[1]This is apparently the actual quote, contrary to what most of us heard growing up: http://www.twainquotes.com/Death.html
[2]Here is one philosopher’s thoughtful response to Stephen Hawking’s cutting off of the branch he sits on: https://philosophynow.org/issues/82/Hawking_contra_Philosophy.
[3] Here are 2 interesting responses to Tyson’s comments, the first providing a good recap of the comments: http://www.huffingtonpost.com/massimo-pigliucci/neil-degrasse-tyson-and-the-value-of-philosophy_b_5330216.html, and http://www.realclearscience.com/articles/2014/05/22/why_does_neil_degrasse_tyson_hate_philosophy.html
[4] AISC 360-16, Commentary J4.3, Block Shear Strength”, p16.1-446. published by the American Institute of Steel Construction, 2016-07-07.
[5] For the geeks: https://www.aisc.org/Experimental-Investigation-of-Steel-Joist-Design-for-Ductile-Strength-Limit-State#.WXa4A1G1vcs. For everyone else: http://www.newmill.com/pdfs/flex-joist.pdf

Foundational Assumptions

Liquefaction in 1964 Niigata Earthquake
Liquefaction in 1964 Niigata Earthquake

There’s a saying about what happens when you assume, but the fact is that we all have to make assumptions at some point. You can’t build a structure without some baseline support like footings or piers; and you can’t build a theory, a philosophy, a worldview without some basic assumptions. In engineering, a common assumption is that a few test borings on a job site will inform you of the soil conditions across the site enough to complete your foundation design safely. We assume uniformity unless the test borings indicate otherwise. Some of the areas of my state are notorious for holes and caverns called karst formations. A geotechnical engineer colleague told a group of us of one case of a test boring showing solid rock about 10′ from a proposed footing location, only to pour the concrete footing and not fill up the hole. The reason: the concrete dumped in the hole had broken through the roof of a previously unknown small cavern…. Site uniformity is sometimes a very inappropriate assumption. Hopefully, like good structural foundations, your foundational assumptions for your beliefs are well-grounded. For instance, whether you believe that objective truth exists will determine a great deal of what you can reasonably believe. I say “reasonably” because one can, of course, believe whatever one wants, but if you want to hold reasonable views that are not self-contradictory or absurd in their actual application, then you need to have good foundational assumptions.

On what do you build your worldview? Relativism is the view that truth is relative to each culture, time, or even to each person in some forms. It is a lot like soil sensitive to a process called liquefaction. It seems to support weight alright when things are good, but when an earthquake hits, it turns to quicksand and provides absolutely no support. Scientism, the idea that science, or more specifically, the scientific method, is the only way of knowing truth, is a lot like those problematic karst formations. The scientific method, and science in general, is rock-solid in its area of applicability. Where it’s dangerous is when used outside of those areas. Science is great at describing stuff in the natural world, at telling us what is. My whole career as an engineer is predicated on science’s correct descriptions of the way the natural world works. Where it falters is when it’s asked to prescribe, to tell us what ought to be. We can do social experiments to see if people are selfish or mean or hateful, but science can’t tell us why they ought not be that way. In the areas it was designed to be used, science is trustworthy, but outside of those areas, it’s like building on Swiss cheese. Atheism and secular humanism often go together, as one denies God while the other elevates man to God’s position of ultimate authority. Yet this has turned out to be like building in a swamp full of peat and other “compressible material”: the higher one tries to build, the more weight one puts on the foundation, and the more it sinks. As the last century’s experiments in Communism – which were solidly and proudly atheistic – proved, man without God makes for a foundation of morality that sinks to frighteningly awful depths. Is there anything solid we can build a philosophy of life on?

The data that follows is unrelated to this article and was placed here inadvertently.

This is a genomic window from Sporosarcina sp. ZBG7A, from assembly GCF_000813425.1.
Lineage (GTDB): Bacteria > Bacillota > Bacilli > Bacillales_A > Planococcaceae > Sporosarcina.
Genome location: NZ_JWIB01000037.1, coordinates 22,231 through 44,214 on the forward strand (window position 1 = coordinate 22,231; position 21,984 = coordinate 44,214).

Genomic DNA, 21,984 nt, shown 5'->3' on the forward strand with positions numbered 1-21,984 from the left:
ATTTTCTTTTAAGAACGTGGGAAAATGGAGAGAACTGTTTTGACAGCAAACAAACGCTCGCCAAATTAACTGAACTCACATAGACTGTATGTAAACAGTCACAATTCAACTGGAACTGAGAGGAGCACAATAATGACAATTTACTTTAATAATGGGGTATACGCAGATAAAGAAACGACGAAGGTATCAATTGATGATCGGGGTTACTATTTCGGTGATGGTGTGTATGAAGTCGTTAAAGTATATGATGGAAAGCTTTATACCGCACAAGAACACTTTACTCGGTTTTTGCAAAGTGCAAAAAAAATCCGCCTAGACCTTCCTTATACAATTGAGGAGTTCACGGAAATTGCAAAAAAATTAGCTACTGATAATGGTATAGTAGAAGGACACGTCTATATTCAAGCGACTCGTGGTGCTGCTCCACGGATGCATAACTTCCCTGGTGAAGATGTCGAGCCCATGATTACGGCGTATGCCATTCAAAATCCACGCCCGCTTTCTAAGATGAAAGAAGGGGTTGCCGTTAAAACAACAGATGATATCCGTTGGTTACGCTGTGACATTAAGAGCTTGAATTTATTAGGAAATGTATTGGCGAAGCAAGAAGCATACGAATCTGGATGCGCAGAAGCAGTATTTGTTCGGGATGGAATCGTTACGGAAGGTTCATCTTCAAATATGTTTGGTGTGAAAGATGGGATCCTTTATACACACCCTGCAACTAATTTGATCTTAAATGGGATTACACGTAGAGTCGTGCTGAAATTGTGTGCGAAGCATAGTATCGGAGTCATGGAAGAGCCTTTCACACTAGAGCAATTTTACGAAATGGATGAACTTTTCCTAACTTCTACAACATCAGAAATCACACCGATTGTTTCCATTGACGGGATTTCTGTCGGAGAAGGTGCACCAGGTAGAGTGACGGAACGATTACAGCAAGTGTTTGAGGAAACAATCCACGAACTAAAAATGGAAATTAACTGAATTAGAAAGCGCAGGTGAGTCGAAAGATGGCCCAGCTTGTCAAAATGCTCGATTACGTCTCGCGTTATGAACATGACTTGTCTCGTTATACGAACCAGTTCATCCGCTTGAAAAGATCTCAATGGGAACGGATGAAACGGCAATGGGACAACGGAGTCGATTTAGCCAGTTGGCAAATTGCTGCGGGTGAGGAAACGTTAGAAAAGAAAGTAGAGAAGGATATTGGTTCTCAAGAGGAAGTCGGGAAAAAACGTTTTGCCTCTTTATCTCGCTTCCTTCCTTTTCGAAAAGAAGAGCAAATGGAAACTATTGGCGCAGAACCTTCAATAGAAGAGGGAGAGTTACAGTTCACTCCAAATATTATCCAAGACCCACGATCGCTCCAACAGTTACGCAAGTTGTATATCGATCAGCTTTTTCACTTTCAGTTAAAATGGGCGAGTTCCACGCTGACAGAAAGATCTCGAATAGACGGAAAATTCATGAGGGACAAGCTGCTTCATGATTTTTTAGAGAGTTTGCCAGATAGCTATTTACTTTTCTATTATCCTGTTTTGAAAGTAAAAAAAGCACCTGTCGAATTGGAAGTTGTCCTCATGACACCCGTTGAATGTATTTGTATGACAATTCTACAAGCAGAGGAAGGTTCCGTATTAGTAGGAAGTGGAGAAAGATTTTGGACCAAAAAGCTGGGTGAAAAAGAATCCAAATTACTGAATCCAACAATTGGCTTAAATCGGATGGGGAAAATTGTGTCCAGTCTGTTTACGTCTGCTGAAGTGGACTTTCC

There’s a saying that to build high, you have to dig deep. In other words, a house may be able to sit on a simple slab-on-grade, but a skyscraper will often have foundations going several stories underground. And when you dig down and hit something solid like Manhattan bedrock, you have the makings for some of the tallest buildings in the world. When building your framework of beliefs, some ideas will be necessarily self-limiting. They simply can’t hold up under examination. On the other hand, the Christian worldview is able to encompass all of reality because it is uniquely authored by the Creator of all reality. That is why Jesus was able to compare those who heeded His words to those building on rock:

“Therefore everyone who hears these words of Mine and acts on them, may be compared to a wise man who built his house on the rock.  And the rain fell, and the floods came, and the winds blew and slammed against that house; and yet it did not fall, for it had been founded on the rock. Everyone who hears these words of Mine and does not act on them, will be like a foolish man who built his house on the sand. The rain fell, and the floods came, and the winds blew and slammed against that house; and it fell—and great was its fall.”
– Matthew 7:24-27, NASB.

Build smart. Build your life on the only solid rock – Jesus Christ.